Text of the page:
(CNN) -- U.S. President George Bush railed against the government of Zimbabwean president Robert Mugabe Monday, calling intimidation of opposition figures "deplorable."
Leading opposition figure Artur Mutambara was arrested following his criticism of President Robert Mugabe.
"The continued use of government-sponsored violence in Zimbabwe, including unwarranted arrests and intimidation of opposition figures, to prevent the Movement for Democratic Change from campaigning freely ahead of the June 27 presidential runoff election is deplorable," Bush said in a statement released by the U.S. Embassy in neighboring South Africa.
Zimbabwean authorities Sunday arrested an opposition leader on charges stemming from his criticism of the government and its handling of the recent presidential election, an official with the opposition Movement for Democratic Change told CNN.
Police in Harare surrounded the house of student activist-turned-opposition politician Arthur Mutambara and arrested him on charges of contempt of court and publishing falsehoods, MDC official Romualdo Mavedzenge said.
While Zimbabwe authorities have arrested dozens of MDC supporters and activists over the past two months, Mavedzenge said "this is the highest profile MDC official (arrested) since the March 29 election."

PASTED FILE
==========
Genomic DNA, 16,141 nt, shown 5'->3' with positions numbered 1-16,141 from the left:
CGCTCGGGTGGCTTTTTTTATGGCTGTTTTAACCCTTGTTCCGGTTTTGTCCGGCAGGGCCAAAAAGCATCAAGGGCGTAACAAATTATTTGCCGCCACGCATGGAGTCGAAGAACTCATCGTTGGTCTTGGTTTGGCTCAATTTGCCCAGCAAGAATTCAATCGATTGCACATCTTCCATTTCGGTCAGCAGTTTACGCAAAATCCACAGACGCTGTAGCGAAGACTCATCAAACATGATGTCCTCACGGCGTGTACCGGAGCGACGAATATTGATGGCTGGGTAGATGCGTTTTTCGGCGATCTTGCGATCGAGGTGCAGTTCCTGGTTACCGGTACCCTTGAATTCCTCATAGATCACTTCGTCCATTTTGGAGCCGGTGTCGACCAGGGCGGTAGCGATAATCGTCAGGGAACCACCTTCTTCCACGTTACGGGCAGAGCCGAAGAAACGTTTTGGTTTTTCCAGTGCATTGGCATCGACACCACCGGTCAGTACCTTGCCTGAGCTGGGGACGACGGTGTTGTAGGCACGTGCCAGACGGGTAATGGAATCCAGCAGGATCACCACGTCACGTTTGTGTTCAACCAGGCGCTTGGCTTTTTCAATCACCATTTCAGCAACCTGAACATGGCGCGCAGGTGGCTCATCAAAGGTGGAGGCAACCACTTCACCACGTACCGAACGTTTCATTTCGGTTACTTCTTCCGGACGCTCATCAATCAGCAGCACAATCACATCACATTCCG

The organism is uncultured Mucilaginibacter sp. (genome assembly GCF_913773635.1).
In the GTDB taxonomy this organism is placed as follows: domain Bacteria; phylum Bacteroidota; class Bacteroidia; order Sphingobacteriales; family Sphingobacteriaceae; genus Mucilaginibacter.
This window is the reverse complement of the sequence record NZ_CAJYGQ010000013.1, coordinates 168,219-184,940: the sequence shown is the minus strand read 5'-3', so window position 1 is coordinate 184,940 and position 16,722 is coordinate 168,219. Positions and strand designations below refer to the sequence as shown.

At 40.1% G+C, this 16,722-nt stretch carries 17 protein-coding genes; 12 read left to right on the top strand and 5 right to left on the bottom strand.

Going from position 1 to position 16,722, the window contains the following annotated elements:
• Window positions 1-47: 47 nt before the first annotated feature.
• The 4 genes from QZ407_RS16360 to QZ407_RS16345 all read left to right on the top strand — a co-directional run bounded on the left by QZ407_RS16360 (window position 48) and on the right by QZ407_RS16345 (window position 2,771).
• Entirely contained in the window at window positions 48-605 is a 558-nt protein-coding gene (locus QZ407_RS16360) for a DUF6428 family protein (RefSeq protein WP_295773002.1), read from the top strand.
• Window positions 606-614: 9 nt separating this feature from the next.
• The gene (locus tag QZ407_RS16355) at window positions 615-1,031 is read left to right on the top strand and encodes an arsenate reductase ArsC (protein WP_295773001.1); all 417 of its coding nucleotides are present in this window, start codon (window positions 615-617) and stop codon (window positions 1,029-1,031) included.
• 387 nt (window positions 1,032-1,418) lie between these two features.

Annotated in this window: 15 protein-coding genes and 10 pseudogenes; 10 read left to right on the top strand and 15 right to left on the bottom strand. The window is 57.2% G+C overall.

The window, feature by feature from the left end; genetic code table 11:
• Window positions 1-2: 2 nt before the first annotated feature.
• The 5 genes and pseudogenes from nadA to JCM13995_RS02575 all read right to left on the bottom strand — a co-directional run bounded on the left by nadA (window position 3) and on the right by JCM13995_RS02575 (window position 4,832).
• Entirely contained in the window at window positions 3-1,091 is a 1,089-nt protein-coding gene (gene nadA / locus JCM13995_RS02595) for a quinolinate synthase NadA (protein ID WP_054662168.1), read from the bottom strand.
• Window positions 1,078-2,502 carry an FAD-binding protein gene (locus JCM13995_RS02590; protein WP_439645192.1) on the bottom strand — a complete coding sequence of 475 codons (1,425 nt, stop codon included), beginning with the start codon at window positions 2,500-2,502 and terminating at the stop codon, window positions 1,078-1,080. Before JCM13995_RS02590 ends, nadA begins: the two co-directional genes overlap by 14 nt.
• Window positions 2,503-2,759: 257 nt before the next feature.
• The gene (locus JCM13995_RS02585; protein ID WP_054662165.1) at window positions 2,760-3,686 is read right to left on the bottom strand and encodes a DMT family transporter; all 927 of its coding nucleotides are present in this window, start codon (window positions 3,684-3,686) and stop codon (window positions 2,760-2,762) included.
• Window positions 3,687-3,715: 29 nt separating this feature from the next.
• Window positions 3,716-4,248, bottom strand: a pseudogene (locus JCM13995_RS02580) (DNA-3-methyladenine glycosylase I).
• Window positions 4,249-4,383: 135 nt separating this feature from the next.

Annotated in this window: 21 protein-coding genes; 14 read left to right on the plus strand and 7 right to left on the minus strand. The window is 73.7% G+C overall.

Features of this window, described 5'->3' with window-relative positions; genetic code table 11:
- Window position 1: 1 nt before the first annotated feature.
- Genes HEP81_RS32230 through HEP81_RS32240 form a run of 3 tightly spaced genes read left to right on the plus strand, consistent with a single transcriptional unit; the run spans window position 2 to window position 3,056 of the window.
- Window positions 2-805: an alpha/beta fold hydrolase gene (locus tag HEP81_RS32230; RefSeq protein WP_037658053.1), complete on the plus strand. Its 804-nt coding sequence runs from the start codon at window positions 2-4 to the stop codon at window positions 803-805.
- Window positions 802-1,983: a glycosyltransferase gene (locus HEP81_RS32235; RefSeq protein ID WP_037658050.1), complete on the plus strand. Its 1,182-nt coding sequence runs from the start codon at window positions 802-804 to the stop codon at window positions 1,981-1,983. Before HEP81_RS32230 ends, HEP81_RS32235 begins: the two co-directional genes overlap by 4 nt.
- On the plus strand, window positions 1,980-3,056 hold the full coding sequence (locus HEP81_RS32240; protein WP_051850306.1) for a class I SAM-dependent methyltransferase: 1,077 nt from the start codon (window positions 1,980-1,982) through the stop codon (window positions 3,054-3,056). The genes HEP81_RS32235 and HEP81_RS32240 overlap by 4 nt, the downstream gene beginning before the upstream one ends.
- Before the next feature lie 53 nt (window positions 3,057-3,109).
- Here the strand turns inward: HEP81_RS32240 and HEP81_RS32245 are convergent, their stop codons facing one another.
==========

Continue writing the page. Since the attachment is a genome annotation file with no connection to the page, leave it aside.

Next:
Mutambara is president of an MDC faction that split from the main party headed by Morgan Tsvangirai.
After Tsvangirai's party won the majority of seats in parliament, the two leaders agreed to join forces in parliament under Mutambara's leadership.
Both charges stem from an opinion piece written by Mutambara in which he criticized President Robert Mugabe for the way the March 29 elections were handled. Raphael Khumalo, chief executive of The Sunday Standard, which published the article, was arrested last month on charges of publishing falsehoods.
Bush said Mugabe's government is failing on multiple levels.
"We call on the regime to immediately halt all attacks and to permit freedom of assembly, freedom of speech, and access to the media," Bush said.
"We urge the Southern African Development Community, the African Union, the United Nations, and other international organizations to blanket the country with election and human rights monitors immediately."
Zimbabwe's election commission said Tsvangirai won the March presidential election, but didn't win a majority of the vote, forcing this month's vote.
The MDC contested the results, saying Tsvangirai won outright, but decided to take part in the runoff and not cede the election to Mugabe.